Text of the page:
Purchase controls: The practice of putting specified individuals in an organization in charge of making decisions around purchasing, which involves picking vendors, managing inventory, purchasing items or services, inspecting purchased items or services and tendering payments.
Purchase order: A document issued by a buyer to a seller that displays the type and amount of a specified product or service at an agreed-upon price.
Purchasing Card (P Card): A commercial card issued to a business for use by an employee for transactions made outside the standard corporate-purchasing process.
Purchasing experience: The entire process that a buyer goes through from inquiry to order on goods or services.
Purchasing power: The number of goods or services that can be purchased based on the amount of money a business has available.
Replatforming: Moving eCommerce operations from one platform to another to better optimize the overall experience and performance.
Risk-free credit line: An amount of money available to an individual buyer that takes the risk of late or lack of payments off of the seller as the borrowed money does not come from the seller’s working capital. With TreviPay, sellers can offer credit lines to buyers while TreviPay absorbs the risk.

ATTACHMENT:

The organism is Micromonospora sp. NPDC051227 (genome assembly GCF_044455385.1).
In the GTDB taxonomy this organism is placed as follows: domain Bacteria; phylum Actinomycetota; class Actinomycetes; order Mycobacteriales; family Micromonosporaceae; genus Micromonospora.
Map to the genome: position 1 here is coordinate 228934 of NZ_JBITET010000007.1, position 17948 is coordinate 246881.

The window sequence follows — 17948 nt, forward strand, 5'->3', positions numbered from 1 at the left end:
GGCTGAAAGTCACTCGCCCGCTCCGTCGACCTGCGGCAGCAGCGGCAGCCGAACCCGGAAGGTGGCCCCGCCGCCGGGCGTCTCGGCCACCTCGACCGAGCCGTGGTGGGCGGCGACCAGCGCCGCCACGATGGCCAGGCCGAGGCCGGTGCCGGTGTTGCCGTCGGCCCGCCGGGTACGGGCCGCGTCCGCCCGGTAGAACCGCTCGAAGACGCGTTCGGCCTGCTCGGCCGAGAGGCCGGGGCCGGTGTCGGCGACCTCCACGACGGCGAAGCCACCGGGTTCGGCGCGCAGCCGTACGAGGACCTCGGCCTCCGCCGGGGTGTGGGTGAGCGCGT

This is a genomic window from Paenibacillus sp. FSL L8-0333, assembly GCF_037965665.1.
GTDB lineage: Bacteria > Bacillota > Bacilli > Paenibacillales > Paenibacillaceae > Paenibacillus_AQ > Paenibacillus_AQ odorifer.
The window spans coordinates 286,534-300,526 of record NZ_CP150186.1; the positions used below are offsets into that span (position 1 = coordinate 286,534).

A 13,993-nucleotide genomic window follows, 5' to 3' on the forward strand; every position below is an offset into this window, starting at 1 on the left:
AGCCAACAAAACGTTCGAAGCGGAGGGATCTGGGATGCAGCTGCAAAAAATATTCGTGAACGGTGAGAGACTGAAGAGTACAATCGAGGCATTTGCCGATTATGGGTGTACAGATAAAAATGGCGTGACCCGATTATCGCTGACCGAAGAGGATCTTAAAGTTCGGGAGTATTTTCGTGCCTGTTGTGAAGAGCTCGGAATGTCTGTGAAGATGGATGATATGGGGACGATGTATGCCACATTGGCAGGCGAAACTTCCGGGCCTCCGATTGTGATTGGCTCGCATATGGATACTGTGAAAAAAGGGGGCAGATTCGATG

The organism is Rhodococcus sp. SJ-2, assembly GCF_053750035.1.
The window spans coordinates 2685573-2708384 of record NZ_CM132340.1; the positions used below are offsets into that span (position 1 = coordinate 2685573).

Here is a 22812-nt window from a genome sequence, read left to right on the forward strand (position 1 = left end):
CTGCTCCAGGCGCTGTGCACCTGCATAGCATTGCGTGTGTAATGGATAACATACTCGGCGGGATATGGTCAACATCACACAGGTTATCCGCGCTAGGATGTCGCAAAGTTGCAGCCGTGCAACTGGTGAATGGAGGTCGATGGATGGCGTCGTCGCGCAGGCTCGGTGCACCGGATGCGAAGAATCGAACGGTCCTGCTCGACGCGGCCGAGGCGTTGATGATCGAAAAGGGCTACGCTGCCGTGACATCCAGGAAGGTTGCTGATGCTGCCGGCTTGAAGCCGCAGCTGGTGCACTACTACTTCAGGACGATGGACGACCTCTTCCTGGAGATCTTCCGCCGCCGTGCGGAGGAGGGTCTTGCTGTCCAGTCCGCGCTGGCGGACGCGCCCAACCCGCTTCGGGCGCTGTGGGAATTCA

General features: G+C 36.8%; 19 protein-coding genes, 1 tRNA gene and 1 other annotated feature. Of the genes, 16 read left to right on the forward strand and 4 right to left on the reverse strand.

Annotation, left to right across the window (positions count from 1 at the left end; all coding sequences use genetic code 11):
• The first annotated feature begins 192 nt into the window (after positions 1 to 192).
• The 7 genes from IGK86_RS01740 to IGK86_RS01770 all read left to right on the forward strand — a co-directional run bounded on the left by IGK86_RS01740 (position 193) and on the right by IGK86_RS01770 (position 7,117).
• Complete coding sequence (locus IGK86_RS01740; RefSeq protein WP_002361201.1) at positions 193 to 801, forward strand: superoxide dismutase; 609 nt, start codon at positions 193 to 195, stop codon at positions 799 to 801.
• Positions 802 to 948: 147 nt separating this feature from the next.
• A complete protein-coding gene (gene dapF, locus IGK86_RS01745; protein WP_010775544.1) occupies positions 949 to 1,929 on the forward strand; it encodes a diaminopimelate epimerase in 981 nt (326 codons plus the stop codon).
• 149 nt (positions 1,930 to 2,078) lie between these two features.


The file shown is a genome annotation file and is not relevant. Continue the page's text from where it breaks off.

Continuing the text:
Single Euro Payments Area (SEPA): A European payment initiative which was introduced in order to establish a single payment market; making it simple and less costly for consumers and businesses to make and receive payments across Europe. SEPA payments are available in 35 countries, and provide cross border bank transfer capabilities for businesses, merchants, and consumers in a way which is equivalent to making a domestic payment.
Share of wallet: The measurement used to calculate the percentage of a customer’s spending for a type of product or service that goes to a specific organization.
Supply Chain Finance: The optimization of working capital and liquidity among trading partners through a range of approaches and instruments. One of the most common approaches consists of a bank getting involved in a supply chain transaction by paying a company’s suppliers sooner (and at a slight discount) than the company would normally pay (e.g., immediately after the product leaves the warehouse vs. 60 days) and then collecting the full amount weeks later from the company.
Trade credit: Used mostly in Europe, trade credit refers to the arrangement between a buyer and seller where the buyer can acquire goods or services on an account without having to pay immediately.
TreviPay: a global, fintech company specializing in B2B payment and credit management through custom omni-channel payments solutions. TreviPay supports merchants by streamlining the purchasing experience and supporting B2B commerce.
White label: White label is a feature of a product or service wherein one company produces said product or service and rebrands it in a way that allows other companies to apply their logos and brand guidelines.
Working capital: The money a business has available to use in its day-to-day operations.